The Child Knows Best: The Resultant Provision of Wellbeing When the Court Hears & Rules Accordingly

The Child Knows Best: The Resultant Provision of Wellbeing When the Court Hears & Rules Accordingly

by Genevieve Brackins, Ph.D.

Children inherently deserve to be nurtured and supported in their growth and development yet abuse all too often harms the wellbeing and development of children.[1] When a parent does not provide care and protection for a child the child may attempt self-preservation. This attempt may take the form of trying to stay beyond the reach of an abusive parent. Yet, family courts across the nation have a pattern of denying these children the basic safety they so need: observable in family courts throughout the U.S. is a pattern of forcing the child back into the vicinity of the abuser in the name of reunification where the harm can, and often does, continue.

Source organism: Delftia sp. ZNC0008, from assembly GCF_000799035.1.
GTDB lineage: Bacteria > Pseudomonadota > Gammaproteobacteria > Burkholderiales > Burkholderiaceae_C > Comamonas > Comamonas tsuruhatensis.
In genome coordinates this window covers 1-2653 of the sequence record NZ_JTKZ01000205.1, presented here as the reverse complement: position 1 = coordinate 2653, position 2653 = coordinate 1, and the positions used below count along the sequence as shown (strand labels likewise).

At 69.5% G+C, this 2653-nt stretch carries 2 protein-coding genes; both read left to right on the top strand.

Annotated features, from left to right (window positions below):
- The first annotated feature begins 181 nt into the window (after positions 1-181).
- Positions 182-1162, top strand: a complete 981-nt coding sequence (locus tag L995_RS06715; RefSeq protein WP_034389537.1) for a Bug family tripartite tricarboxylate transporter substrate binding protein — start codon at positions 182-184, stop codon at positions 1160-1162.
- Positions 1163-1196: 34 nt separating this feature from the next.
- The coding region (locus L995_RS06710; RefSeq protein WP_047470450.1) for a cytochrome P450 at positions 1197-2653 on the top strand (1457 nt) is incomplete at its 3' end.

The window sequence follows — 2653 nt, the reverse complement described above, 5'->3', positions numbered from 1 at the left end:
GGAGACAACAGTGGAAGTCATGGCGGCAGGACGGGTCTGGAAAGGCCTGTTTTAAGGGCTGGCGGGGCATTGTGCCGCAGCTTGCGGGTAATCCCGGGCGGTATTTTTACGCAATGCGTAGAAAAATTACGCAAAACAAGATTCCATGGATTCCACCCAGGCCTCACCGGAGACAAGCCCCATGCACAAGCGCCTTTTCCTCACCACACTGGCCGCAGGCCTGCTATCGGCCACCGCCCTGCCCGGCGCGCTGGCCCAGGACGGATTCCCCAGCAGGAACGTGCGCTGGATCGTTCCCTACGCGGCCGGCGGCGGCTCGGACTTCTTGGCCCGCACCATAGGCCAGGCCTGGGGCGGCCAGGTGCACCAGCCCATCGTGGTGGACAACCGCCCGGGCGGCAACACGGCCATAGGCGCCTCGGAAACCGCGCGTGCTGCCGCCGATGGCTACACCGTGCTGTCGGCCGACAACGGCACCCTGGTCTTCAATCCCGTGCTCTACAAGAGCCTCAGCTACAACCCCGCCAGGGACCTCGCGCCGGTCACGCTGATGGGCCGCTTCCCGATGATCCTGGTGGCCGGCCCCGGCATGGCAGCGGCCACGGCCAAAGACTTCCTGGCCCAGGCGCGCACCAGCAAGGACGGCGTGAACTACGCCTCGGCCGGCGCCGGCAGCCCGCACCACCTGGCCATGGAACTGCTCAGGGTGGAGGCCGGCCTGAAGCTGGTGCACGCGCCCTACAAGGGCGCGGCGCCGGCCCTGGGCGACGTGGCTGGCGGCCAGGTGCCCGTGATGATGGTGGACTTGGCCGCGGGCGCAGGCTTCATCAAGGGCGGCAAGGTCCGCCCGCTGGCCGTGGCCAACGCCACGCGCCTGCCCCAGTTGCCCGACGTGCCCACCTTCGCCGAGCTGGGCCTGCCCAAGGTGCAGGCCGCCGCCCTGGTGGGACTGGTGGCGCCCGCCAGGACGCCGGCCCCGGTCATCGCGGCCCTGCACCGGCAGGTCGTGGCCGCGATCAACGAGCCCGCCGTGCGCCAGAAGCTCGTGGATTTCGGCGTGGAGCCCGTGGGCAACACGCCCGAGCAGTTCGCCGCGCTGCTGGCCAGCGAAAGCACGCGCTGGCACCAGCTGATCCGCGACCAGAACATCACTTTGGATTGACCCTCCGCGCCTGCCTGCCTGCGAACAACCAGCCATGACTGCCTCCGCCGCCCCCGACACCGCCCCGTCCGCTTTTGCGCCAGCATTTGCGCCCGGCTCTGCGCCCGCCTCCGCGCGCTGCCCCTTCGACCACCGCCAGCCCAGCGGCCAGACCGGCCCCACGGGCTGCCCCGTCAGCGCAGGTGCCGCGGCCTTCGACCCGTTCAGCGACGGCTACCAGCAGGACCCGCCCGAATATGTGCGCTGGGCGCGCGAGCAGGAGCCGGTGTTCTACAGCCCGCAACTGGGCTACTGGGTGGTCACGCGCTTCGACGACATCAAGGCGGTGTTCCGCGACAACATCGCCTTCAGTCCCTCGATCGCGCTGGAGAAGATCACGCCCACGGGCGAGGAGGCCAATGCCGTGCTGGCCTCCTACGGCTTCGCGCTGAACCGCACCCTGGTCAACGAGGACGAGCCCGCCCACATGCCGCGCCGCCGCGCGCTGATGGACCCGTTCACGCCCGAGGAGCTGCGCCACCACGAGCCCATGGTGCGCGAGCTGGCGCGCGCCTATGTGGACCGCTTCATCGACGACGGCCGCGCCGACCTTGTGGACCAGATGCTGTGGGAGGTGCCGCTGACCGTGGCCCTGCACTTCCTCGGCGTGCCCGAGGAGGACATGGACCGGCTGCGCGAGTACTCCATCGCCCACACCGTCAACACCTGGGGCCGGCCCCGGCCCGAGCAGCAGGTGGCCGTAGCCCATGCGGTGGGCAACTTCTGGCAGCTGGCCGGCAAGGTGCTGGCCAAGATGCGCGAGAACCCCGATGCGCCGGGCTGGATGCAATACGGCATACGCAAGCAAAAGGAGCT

Through these court rulings, family courts in the United States have sentenced hundreds of children to their premature deaths at the hands of the very abusers from whom the children sought respite,[2] and hundreds of thousands more to endure harmful abuse (sexual, psychological, spiritual, physical, mental, emotional, financial, or social). For twenty-four years professionals have had the benefit of the results of the Adverse Childhood Experiences Studies. Throughout this nearly quarter of a century, it has been crystal clear that the chronic stress of living with the fear and harm of an offending parent’s abuse causes a real decrease in a person’s wellbeing, produces longstanding health problems, and is likely to account for a significant decrease in the person’s life expectancy. Parental abuse of children does not cease to have an impact when the child ages out of childhood (thereby gaining the legal ability to get away/escape the abuser’s physical presence), it is a wrong that may affect a person until their dying breath.